Number of New HIV Cases in Rural Russian Province Increases, Similar to Country's Urban Areas
July 21, 2003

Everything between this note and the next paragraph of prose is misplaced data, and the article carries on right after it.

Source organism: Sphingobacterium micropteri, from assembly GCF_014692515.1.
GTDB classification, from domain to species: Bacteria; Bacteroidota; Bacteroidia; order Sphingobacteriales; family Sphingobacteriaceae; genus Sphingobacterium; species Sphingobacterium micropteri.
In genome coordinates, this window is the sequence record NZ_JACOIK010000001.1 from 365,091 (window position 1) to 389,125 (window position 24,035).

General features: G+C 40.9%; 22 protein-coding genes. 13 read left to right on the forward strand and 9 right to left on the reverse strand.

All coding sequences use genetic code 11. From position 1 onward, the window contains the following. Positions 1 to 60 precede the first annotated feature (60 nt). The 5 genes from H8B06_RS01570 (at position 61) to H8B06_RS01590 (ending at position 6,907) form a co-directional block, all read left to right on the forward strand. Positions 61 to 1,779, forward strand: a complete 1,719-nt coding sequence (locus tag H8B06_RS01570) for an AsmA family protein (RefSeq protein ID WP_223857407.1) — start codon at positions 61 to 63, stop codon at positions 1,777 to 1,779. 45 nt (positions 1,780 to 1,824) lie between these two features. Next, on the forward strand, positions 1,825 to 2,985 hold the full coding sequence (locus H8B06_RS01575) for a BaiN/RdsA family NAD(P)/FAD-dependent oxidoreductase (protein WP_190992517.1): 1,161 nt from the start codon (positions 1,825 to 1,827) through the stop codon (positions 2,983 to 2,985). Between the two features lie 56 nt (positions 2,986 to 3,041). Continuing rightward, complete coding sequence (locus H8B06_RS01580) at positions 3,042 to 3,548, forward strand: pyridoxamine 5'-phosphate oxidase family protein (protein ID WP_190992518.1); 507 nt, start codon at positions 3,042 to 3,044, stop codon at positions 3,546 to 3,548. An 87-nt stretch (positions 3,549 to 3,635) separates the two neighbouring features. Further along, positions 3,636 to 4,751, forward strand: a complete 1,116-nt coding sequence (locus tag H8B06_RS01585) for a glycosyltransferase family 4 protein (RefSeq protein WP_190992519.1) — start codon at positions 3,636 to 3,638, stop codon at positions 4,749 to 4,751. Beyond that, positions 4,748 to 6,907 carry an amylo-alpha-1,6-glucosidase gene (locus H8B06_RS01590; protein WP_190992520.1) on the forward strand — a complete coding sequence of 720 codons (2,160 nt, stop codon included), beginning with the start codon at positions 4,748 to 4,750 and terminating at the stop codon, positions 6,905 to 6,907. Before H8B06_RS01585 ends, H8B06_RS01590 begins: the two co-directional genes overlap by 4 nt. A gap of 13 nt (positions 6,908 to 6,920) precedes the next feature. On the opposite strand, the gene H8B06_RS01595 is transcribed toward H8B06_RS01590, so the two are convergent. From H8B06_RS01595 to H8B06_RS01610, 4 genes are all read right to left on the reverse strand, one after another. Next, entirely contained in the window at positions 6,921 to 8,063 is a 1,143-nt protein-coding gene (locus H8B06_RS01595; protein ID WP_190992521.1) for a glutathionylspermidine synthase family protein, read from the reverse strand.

The number of newly reported HIV cases in Russia is increasing rapidly in urban areas, and similar increases also might be occurring in rural areas, according to a report in the July 18 issue of the CDC's Morbidity and Mortality Weekly Report, Reuters Health reports (Rauscher, Reuters Health, 7/17). Researchers from the AIDS and Infectious Diseases Prevention Center in Orel Oblast province, Russia, and the CDC's National Center for HIV, STD, and TB Prevention analyzed HIV trend data from the predominantly rural, agricultural province, which has a population of about 900,000. Researchers recorded the results of all HIV tests conducted between 1987 and 2001, with an annual range of between 140,000 and 170,000 tests. Voluntary testing was offered to patients at drug-treatment, sexually transmitted disease, tuberculosis and prenatal clinics; HIV testing was mandatory for prisoners. AIDS Center researchers collected clinical, HIV-risk and contact histories for HIV-positive residents of Orel Oblast and offered HIV testing to recent sex and injection-drug using contacts of HIV-positive residents (Molotilov et al., MMWR, 7/18). Researchers found that the province has seen a 40-fold rise in HIV incidence between 1998 and 2001. In addition, the annual rate of new positive HIV tests increased from five per 100,000 tests in 1998 to 202 per 100,000 in 2001, while HIV testing patterns during this time remained stable, Reuters Health reports. Dr. Shannon Hader, CDC epidemiologist and co-author of the report, said, "I must say this is what we have seen in other places of a really rapid initial increase in HIV." She added, "Because Orel was doing good monitoring and good surveillance for HIV they were able to identify this initial rapid increase in cases, and perhaps with good prevention activities catastrophe can be avoided" (Reuters Health, 7/17).
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